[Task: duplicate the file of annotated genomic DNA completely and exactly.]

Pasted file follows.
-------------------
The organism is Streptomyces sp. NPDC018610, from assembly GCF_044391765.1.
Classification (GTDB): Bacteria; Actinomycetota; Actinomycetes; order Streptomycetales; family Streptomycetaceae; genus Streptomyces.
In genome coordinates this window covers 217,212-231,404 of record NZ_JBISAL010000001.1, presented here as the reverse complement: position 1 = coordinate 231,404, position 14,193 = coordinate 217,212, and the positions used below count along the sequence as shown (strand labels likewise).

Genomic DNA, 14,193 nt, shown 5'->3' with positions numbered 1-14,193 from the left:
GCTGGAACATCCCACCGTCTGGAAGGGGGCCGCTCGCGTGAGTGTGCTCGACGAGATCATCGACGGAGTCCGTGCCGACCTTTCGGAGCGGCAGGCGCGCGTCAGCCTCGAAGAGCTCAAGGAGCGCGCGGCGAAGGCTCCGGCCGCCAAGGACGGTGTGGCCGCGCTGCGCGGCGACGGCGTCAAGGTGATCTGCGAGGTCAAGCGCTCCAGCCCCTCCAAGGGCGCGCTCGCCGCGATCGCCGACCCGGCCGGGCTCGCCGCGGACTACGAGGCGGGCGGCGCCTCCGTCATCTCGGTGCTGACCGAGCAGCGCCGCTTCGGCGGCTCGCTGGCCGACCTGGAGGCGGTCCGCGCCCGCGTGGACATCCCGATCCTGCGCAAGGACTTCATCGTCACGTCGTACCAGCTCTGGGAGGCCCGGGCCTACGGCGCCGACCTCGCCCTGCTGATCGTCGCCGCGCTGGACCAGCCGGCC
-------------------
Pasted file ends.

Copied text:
The organism is Streptomyces sp. NPDC018610, from assembly GCF_044391765.1.
Classification (GTDB): Bacteria; Actinomycetota; Actinomycetes; order Streptomycetales; family Streptomycetaceae; genus Streptomyces.
In genome coordinates this window covers 217,212-231,404 of record NZ_JBISAL010000001.1, presented here as the reverse complement: position 1 = coordinate 231,404, position 14,193 = coordinate 217,212, and the positions used below count along the sequence as shown (strand labels likewise).

Genomic DNA, 14,193 nt, shown 5'->3' with positions numbered 1-14,193 from the left:
GCTGGAACATCCCACCGTCTGGAAGGGGGCCGCTCGCGTGAGTGTGCTCGACGAGATCATCGACGGAGTCCGTGCCGACCTTTCGGAGCGGCAGGCGCGCGTCAGCCTCGAAGAGCTCAAGGAGCGCGCGGCGAAGGCTCCGGCCGCCAAGGACGGTGTGGCCGCGCTGCGCGGCGACGGCGTCAAGGTGATCTGCGAGGTCAAGCGCTCCAGCCCCTCCAAGGGCGCGCTCGCCGCGATCGCCGACCCGGCCGGGCTCGCCGCGGACTACGAGGCGGGCGGCGCCTCCGTCATCTCGGTGCTGACCGAGCAGCGCCGCTTCGGCGGCTCGCTGGCCGACCTGGAGGCGGTCCGCGCCCGCGTGGACATCCCGATCCTGCGCAAGGACTTCATCGTCACGTCGTACCAGCTCTGGGAGGCCCGGGCCTACGGCGCCGACCTCGCCCTGCTGATCGTCGCCGCGCTGGACCAGCCGGCC